Pakistan’s ousted prime minister Nawaz Sharif today left for London along with his daughter, a day after he was granted a week-long exemption from appearing in the court for cases linked to the Panama Papers scandal. The three cases were registered by the National Accountability Bureau (NAB) on September 8 against the 67- year-old Sharif and his family in the Accountability Court Islamabad, following a verdict by the Supreme Court in the Panama Papers case. The accountability court yesterday granted exemption to Sharif from December 5 to 12 while maintaining earlier exemption for his daughter Maryam from November 15 to December 15 to let them go to London to be with Sharif’s ailing wife Kulsoom, who is receiving cancer treatment there. Kulsoom, who is in her mid-sixties is suffering from throat cancer and has undergone three surgeries in the UK so far. She was diagnosed with early-stage lymphoma in August and according to doctors her cancer is curable.
However, Sharif’s son-in-law and lawmaker Muhammad Safdar appeared in the court today as NAB presented a witness Tayyab Ahmad, an employee of a private bank, to record the statement. The court also accepted a request by Safdar for a one- week exemption from appearing in the court. Sharif appeared in the court yesterday when it resumed hearing in the afternoon after the two-member bench of the Islamabad High Court dismissed his appeal against a decision of the trial court to club the three corruption cases against him linked to the Panama Papers scandal.
The accountability court in Islamabad on November 8 had rejected a plea by Sharif to club his cases and he challenged it in the Islamabad High Court. The three cases against the Sharif family are related to the Al-Azizia Company and Hill Metal Establishment, Flagship Investment Ltd and the Avenfield (London) properties. Sharif and his sons, Hassan and Hussain, have been named in all three NAB cases, while Maryam and husband Safdar have been named only in the Avenfield case. Last month, Sharif was indicted in all three cases while Maryam and Safdar, co-accused with Sharif in only one case, were also indicted separately.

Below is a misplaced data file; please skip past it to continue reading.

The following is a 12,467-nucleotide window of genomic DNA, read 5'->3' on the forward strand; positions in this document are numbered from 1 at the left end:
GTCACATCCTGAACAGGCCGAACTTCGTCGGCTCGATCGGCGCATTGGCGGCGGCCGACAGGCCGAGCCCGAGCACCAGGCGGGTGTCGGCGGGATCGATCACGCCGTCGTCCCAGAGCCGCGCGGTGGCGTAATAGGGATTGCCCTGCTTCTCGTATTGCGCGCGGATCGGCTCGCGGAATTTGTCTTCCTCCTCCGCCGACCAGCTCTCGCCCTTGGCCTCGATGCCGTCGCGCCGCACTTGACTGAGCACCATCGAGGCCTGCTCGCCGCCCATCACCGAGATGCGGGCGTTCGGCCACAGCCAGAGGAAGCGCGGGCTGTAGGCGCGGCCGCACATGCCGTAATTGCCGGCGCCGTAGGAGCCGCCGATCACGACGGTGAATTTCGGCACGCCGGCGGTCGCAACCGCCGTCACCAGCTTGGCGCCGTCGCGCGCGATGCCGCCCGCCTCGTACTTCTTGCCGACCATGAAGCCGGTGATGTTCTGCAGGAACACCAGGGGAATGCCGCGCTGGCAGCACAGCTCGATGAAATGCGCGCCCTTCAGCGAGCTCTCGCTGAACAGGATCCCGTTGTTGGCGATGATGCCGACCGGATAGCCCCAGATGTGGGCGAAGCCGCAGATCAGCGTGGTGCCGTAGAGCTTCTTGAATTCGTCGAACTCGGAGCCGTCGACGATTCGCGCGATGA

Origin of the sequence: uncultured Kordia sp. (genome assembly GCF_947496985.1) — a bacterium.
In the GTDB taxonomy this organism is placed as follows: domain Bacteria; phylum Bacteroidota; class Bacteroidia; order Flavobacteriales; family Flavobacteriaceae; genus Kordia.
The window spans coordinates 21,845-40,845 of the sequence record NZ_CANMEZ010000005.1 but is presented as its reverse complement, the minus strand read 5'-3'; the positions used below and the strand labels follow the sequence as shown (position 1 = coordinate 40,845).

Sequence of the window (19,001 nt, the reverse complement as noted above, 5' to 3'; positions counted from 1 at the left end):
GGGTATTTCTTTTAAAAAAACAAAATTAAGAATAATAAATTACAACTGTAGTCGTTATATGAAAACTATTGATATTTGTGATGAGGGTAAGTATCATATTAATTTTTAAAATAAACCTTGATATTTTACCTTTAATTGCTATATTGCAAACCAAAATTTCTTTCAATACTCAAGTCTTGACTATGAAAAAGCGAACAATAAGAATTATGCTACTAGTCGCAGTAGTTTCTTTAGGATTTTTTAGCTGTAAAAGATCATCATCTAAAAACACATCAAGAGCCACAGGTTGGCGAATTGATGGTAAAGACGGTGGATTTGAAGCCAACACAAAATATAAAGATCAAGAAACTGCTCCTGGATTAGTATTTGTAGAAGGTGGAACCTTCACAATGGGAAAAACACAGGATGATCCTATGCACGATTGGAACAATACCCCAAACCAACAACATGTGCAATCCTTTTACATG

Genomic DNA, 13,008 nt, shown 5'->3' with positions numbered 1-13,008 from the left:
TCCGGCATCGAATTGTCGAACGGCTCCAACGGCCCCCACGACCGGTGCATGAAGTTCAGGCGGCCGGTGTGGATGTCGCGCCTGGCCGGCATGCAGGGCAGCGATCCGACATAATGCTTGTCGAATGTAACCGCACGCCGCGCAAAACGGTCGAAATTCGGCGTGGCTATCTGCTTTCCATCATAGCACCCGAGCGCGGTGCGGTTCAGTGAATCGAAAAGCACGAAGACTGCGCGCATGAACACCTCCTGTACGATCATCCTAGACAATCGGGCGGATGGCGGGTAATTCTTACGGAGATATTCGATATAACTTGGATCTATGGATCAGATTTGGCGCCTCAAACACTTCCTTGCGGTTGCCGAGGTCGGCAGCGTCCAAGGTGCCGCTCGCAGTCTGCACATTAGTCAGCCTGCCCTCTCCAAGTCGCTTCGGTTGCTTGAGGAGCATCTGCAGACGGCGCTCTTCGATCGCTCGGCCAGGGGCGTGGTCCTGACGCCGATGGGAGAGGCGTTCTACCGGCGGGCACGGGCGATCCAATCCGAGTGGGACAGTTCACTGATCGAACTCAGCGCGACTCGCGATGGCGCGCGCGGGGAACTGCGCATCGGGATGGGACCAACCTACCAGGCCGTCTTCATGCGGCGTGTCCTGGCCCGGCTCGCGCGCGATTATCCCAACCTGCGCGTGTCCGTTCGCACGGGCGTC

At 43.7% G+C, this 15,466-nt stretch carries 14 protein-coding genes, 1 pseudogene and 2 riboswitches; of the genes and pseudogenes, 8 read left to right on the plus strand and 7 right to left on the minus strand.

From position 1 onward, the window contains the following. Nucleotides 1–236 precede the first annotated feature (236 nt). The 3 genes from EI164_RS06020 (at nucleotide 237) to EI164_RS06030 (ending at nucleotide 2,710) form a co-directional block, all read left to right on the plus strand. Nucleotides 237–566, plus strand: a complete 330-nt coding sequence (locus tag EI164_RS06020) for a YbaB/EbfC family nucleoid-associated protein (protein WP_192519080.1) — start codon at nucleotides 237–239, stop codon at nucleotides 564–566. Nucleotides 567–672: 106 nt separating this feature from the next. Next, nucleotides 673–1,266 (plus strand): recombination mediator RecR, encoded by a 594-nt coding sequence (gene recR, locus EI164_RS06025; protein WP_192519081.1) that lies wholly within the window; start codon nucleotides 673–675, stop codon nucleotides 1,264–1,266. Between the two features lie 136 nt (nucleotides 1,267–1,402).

Sharif’s sons have failed to appear in the court despite repeated summons which prompted the court to separate their case. The cases are based on the Supreme Court’s July 28 verdict which disqualified Sharif and ordered NAB to launch three corruption cases against him and his family, and one case against finance minister Ishaq Dar. Sharif has denied any wrongdoing. Dar had been relieved of his duties after the ailing politician, who was declared a proclaimed absconder by a court in the case, requested leave for three months.